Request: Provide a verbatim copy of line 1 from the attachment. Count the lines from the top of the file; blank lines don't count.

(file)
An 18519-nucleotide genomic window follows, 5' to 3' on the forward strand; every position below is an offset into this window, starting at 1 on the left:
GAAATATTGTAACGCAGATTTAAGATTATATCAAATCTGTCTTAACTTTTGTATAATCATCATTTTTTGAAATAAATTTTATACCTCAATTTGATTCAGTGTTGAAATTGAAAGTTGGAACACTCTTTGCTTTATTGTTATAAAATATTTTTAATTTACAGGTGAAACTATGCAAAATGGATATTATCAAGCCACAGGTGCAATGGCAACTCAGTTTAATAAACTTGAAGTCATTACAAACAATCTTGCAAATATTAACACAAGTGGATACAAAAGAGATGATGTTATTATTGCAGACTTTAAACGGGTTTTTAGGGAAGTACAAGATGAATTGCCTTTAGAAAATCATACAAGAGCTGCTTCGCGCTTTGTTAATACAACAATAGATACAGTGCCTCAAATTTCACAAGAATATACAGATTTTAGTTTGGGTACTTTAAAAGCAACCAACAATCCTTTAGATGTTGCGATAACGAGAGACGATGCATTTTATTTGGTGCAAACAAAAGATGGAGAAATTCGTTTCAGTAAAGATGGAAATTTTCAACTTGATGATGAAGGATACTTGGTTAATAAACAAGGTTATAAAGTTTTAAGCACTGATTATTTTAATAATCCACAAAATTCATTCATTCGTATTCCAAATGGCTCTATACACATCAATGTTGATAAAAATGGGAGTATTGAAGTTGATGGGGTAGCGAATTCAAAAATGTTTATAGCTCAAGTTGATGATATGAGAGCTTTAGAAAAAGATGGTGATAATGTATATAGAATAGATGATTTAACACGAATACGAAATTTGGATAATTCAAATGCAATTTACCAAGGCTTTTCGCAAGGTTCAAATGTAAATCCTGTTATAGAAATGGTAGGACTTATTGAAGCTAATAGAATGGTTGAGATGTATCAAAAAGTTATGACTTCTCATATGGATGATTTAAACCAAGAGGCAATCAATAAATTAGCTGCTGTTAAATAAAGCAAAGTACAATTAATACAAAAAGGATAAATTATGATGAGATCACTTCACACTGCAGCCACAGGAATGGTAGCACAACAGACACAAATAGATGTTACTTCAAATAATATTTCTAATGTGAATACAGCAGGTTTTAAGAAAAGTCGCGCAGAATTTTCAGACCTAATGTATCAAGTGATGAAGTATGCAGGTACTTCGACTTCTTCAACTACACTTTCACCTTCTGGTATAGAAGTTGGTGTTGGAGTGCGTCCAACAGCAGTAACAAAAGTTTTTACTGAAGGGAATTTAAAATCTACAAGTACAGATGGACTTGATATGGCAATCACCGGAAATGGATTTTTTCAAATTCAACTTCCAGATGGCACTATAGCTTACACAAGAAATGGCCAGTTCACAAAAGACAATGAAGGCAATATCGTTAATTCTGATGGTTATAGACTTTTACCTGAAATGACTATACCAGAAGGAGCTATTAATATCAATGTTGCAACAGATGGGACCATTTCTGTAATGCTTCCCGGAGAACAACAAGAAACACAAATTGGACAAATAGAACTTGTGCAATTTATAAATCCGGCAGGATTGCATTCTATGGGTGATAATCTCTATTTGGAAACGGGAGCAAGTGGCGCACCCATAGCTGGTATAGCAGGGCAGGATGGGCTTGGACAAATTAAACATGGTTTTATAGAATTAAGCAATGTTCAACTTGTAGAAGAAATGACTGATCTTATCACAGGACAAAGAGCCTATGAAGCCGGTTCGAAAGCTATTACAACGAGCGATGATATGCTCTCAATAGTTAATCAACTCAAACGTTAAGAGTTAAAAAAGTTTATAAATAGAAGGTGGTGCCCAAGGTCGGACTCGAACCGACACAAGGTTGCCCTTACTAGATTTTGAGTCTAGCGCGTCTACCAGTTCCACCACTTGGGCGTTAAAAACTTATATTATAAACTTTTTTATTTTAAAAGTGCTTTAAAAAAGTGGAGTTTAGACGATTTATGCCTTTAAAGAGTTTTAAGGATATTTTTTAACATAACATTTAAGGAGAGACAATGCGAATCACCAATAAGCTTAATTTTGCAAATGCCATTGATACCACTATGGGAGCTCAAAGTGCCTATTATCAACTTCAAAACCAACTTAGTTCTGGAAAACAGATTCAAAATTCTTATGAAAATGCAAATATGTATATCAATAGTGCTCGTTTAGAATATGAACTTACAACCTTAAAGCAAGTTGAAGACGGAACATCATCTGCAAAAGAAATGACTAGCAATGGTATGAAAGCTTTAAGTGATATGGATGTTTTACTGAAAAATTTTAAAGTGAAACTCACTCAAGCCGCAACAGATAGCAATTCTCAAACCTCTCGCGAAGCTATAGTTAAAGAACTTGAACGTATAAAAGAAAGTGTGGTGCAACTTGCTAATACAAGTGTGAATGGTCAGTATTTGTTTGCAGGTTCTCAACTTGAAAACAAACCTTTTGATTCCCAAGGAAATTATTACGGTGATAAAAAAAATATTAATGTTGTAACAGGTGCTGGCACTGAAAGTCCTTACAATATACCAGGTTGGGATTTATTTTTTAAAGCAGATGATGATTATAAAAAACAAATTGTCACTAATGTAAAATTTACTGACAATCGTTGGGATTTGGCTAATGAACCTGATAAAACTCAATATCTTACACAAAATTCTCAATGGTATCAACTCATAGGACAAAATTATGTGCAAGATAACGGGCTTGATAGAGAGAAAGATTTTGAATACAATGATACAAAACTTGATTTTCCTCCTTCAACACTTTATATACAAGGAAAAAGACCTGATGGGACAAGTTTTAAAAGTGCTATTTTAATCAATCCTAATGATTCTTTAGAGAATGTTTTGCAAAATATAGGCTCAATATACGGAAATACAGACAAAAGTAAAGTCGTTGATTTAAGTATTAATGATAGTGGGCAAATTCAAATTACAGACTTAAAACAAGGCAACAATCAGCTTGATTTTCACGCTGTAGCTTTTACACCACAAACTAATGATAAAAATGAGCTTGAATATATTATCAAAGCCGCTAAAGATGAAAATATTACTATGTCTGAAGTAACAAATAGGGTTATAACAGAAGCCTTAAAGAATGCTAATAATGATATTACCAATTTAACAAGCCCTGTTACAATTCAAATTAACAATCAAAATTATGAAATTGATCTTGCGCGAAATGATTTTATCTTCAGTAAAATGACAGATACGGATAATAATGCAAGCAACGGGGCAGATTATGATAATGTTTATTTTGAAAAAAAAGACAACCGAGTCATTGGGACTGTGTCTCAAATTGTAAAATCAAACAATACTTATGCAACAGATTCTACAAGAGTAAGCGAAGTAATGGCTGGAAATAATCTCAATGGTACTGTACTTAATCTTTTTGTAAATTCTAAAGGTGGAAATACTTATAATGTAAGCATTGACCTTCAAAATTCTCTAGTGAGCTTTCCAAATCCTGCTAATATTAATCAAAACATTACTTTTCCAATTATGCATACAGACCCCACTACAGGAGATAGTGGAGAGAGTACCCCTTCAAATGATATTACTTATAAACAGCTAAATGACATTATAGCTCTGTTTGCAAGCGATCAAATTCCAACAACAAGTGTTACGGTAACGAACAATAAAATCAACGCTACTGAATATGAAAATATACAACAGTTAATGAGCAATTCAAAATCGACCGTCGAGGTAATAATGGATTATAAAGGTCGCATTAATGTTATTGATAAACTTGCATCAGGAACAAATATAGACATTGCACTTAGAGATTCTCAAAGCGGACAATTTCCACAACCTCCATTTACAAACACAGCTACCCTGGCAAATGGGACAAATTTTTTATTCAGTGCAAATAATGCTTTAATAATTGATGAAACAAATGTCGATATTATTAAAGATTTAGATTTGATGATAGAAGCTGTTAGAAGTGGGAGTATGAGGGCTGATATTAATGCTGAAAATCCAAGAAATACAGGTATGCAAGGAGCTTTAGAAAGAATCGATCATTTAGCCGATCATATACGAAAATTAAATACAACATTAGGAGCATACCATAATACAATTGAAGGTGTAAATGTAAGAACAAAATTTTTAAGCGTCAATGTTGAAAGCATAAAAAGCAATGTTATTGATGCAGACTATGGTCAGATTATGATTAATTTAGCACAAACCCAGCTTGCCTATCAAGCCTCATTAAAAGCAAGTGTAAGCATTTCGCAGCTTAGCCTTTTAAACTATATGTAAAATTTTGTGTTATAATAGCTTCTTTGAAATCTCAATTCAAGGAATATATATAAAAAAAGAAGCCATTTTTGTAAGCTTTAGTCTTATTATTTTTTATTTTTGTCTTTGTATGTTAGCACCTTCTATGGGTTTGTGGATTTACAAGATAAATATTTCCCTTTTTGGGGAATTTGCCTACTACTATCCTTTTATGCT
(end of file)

An 18519-nucleotide genomic window follows, 5' to 3' on the forward strand; every position below is an offset into this window, starting at 1 on the left: